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Re: Asynchronous GDB
- To: Eli Zaretskii <eliz at is dot elta dot co dot il>
- Subject: Re: Asynchronous GDB
- From: Jamie Guinan <guinan at bluebutton dot com>
- Date: Thu, 4 Jan 2001 18:10:47 -0500 (EST)
- cc: Gdb List <gdb at sources dot redhat dot com>
- Reply-To: guinan at bluebutton dot com
On Thu, 4 Jan 2001, Eli Zaretskii wrote:
> > Date: Thu, 4 Jan 2001 15:10:05 -0500 (EST)
> > From: Jamie Guinan <firstname.lastname@example.org>
> > I'm interested in GDB's ability to run asynchronously, like being able to
> > examine and modify values without stopping the debugged program.
> Forgive me a possibly stupid question, but what does it mean, in
> practice, to examine and modify values without stopping the debugged
> program? If the debuggee continues to run, the values continue to
> change right under your feet, yes? So how do you make sense out of
> several values you examine, without having a clue whether they are
> consistent with each other or not?
Yes, values could certainly change under your feet, and the user should
consider that when doing asynchronous debugging.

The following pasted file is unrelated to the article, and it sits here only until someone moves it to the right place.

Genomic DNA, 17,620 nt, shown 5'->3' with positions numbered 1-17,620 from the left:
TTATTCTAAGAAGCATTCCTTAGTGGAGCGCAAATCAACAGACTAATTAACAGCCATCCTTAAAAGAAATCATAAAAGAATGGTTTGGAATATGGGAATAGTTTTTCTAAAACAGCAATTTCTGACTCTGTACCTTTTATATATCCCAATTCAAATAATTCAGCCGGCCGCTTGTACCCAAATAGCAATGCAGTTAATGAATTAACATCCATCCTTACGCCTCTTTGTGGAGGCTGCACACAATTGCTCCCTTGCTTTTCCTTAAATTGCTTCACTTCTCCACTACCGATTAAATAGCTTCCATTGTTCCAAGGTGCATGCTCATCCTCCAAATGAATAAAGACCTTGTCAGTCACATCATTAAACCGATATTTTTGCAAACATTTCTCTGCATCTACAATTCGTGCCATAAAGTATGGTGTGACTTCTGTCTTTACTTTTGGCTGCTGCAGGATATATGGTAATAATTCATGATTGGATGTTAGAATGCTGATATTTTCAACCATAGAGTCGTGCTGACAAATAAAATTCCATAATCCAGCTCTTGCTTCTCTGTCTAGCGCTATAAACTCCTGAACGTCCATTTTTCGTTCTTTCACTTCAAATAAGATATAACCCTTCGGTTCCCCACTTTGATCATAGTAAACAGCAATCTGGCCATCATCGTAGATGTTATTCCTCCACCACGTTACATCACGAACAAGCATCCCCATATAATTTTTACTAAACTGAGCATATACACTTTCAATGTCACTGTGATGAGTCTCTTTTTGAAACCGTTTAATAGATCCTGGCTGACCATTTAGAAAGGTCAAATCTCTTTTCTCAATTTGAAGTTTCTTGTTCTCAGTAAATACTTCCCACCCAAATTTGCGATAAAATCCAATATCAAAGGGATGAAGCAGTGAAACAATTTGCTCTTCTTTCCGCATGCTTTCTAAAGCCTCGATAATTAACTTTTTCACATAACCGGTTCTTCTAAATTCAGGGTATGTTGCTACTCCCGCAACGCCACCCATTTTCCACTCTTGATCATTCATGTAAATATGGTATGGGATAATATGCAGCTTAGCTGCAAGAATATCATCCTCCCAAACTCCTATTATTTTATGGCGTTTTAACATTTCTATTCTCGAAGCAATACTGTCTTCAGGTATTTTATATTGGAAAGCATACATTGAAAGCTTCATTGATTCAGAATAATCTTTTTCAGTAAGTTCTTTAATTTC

My interest is in embedded applications. For a trivial example, suppose
you had a program that had to run without stopping, such as reading rotary
encoders attached to live machinery, or routing ATM packets in a core
network environment. You might have counters in your code that you would
want to examine, and while the exact numbers might change, you might want
to know whether a value at a given instant is on the order of 5 or 1000 or
1000000. Snapshots, essentially. Or you might have polled flag variables
in your program that enable or disable certain features, you could use GDB
to set them. Since GDB knows where objects are located from the symbol
table, and it can interpret data structures, it would be a valuable tool
in this kind of situation.
> I see that I was right to add this snippet to the docs: at least we
> don't pretend that we do something when the truth is otherwise ;-)
Yes, thanks for documenting that, I would have thought I was doing
something wrong/stupid (not unusual) when it didn't work. :)